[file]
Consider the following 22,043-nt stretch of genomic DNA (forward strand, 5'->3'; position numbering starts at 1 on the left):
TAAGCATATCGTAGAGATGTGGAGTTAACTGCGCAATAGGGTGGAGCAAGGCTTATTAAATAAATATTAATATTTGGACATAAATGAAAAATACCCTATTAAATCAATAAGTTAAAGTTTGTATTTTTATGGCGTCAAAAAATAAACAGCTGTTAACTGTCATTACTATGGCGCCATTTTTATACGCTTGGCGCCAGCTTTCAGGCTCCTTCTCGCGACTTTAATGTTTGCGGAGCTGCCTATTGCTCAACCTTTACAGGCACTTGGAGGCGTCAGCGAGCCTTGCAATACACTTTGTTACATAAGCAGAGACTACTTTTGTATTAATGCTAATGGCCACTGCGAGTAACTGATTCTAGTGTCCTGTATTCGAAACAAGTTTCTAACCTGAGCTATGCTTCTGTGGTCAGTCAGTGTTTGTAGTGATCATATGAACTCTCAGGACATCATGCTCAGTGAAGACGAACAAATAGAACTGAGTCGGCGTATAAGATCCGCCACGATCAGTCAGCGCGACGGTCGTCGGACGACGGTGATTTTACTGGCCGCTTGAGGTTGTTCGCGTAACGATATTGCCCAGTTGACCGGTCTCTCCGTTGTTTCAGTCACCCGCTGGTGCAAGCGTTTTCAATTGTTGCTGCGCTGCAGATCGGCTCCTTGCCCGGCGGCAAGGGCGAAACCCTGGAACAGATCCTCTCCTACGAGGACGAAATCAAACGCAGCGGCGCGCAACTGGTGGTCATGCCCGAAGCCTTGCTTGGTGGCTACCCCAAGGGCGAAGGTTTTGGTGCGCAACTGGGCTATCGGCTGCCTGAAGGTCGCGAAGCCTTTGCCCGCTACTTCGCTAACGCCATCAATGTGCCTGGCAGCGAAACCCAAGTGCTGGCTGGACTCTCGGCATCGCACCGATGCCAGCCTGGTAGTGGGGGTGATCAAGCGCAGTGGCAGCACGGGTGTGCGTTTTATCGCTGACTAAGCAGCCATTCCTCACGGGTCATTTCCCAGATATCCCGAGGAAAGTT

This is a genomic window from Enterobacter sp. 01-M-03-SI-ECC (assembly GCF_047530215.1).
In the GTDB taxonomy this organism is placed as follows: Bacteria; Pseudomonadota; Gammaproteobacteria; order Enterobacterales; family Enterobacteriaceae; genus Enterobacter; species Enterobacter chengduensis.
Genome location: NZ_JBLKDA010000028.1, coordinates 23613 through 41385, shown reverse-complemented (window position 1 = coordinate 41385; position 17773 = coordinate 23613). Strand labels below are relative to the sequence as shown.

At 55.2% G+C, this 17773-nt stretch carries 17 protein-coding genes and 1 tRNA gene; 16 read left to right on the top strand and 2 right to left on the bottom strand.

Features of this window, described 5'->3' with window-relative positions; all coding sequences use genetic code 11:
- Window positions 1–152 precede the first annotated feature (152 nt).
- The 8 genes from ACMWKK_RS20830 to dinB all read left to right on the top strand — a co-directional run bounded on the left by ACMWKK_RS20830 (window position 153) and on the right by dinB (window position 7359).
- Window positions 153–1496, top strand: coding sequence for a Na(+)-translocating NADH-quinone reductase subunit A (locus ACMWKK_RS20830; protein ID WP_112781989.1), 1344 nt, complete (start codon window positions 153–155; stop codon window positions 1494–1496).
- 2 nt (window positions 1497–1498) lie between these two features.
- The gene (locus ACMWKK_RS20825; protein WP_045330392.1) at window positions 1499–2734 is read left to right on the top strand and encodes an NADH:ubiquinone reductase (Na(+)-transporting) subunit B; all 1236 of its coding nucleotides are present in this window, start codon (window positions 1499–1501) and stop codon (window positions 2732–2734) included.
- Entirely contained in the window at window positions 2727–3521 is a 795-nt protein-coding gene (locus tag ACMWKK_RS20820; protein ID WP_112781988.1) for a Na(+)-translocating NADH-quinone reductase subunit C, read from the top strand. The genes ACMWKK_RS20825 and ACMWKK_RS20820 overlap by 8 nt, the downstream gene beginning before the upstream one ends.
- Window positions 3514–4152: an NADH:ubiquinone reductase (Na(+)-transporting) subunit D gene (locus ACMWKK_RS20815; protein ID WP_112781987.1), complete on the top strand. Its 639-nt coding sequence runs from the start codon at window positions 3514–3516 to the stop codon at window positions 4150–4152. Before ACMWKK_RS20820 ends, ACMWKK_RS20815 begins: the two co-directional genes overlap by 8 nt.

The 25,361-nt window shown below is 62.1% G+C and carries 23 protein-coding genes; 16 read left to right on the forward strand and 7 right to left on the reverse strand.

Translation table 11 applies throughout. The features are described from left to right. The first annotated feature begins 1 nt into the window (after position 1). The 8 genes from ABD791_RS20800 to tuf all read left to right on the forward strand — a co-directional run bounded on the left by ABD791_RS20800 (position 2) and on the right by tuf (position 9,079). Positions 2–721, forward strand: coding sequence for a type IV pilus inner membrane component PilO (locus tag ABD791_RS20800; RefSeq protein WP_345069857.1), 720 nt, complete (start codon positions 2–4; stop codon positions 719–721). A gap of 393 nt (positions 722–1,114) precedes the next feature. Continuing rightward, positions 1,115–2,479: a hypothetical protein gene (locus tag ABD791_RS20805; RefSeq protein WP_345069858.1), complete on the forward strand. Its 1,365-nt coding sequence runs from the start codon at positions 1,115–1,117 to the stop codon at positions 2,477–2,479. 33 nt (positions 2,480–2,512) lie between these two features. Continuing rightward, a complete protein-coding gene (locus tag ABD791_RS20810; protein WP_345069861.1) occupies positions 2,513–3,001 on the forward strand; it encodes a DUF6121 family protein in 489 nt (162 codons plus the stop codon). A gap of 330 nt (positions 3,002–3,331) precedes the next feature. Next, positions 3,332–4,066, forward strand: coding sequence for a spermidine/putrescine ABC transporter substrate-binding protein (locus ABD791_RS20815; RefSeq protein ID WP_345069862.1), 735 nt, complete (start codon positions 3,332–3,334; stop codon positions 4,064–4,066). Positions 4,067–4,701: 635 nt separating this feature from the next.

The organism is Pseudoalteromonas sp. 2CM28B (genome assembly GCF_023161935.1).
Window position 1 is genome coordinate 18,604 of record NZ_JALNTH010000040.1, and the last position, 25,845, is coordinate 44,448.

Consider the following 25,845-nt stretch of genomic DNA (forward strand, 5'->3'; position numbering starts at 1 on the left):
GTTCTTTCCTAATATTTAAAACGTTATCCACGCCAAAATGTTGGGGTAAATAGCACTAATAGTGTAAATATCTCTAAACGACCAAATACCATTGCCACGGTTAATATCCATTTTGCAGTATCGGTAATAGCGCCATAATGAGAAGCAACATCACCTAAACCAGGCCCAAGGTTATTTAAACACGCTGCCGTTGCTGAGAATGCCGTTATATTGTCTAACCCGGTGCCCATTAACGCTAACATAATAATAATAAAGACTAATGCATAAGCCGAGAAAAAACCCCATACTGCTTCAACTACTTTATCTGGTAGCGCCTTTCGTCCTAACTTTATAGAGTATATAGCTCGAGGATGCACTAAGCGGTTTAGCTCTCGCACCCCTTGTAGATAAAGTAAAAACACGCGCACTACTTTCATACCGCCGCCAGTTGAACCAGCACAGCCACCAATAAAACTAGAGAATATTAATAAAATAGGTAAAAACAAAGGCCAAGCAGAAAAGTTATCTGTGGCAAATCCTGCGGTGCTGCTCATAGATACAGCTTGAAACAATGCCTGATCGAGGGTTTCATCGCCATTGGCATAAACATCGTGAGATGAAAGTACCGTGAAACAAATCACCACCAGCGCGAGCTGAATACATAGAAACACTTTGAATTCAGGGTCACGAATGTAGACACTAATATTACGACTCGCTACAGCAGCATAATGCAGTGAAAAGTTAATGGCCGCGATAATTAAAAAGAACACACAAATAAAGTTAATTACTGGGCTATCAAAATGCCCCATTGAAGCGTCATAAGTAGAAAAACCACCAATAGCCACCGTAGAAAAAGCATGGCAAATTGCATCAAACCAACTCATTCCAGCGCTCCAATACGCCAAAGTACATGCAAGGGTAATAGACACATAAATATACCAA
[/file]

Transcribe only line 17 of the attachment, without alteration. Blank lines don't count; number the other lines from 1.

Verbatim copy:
The organism is Pseudoalteromonas sp. 2CM28B (genome assembly GCF_023161935.1).